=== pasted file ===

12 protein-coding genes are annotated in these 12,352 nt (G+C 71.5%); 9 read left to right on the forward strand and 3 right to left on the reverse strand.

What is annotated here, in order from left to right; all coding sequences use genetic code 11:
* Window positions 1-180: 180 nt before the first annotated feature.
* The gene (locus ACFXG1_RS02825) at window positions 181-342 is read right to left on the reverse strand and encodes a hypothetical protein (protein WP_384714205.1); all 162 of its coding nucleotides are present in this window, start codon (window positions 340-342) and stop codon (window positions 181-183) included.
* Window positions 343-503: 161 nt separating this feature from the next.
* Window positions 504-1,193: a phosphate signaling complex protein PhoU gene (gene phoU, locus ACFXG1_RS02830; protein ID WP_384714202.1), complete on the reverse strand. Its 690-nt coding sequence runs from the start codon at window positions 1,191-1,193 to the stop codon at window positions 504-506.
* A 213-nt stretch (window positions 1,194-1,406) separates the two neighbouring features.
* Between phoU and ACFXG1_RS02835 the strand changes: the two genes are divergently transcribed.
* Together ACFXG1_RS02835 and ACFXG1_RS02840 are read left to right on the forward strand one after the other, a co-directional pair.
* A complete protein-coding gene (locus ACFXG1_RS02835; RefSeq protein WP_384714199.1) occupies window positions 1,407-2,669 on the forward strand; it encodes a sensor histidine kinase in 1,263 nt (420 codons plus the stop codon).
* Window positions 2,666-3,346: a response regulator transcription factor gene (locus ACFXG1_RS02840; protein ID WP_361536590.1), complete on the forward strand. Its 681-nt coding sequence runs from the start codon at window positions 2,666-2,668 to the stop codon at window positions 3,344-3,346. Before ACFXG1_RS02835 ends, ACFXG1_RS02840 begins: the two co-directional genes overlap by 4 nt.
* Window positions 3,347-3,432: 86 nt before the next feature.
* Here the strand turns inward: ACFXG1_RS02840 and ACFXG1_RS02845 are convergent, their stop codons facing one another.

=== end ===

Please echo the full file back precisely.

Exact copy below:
12 protein-coding genes are annotated in these 12,352 nt (G+C 71.5%); 9 read left to right on the forward strand and 3 right to left on the reverse strand.

What is annotated here, in order from left to right; all coding sequences use genetic code 11:
* Window positions 1-180: 180 nt before the first annotated feature.
* The gene (locus ACFXG1_RS02825) at window positions 181-342 is read right to left on the reverse strand and encodes a hypothetical protein (protein WP_384714205.1); all 162 of its coding nucleotides are present in this window, start codon (window positions 340-342) and stop codon (window positions 181-183) included.
* Window positions 343-503: 161 nt separating this feature from the next.
* Window positions 504-1,193: a phosphate signaling complex protein PhoU gene (gene phoU, locus ACFXG1_RS02830; protein ID WP_384714202.1), complete on the reverse strand. Its 690-nt coding sequence runs from the start codon at window positions 1,191-1,193 to the stop codon at window positions 504-506.
* A 213-nt stretch (window positions 1,194-1,406) separates the two neighbouring features.
* Between phoU and ACFXG1_RS02835 the strand changes: the two genes are divergently transcribed.
* Together ACFXG1_RS02835 and ACFXG1_RS02840 are read left to right on the forward strand one after the other, a co-directional pair.
* A complete protein-coding gene (locus ACFXG1_RS02835; RefSeq protein WP_384714199.1) occupies window positions 1,407-2,669 on the forward strand; it encodes a sensor histidine kinase in 1,263 nt (420 codons plus the stop codon).
* Window positions 2,666-3,346: a response regulator transcription factor gene (locus ACFXG1_RS02840; protein ID WP_361536590.1), complete on the forward strand. Its 681-nt coding sequence runs from the start codon at window positions 2,666-2,668 to the stop codon at window positions 3,344-3,346. Before ACFXG1_RS02835 ends, ACFXG1_RS02840 begins: the two co-directional genes overlap by 4 nt.
* Window positions 3,347-3,432: 86 nt before the next feature.
* Here the strand turns inward: ACFXG1_RS02840 and ACFXG1_RS02845 are convergent, their stop codons facing one another.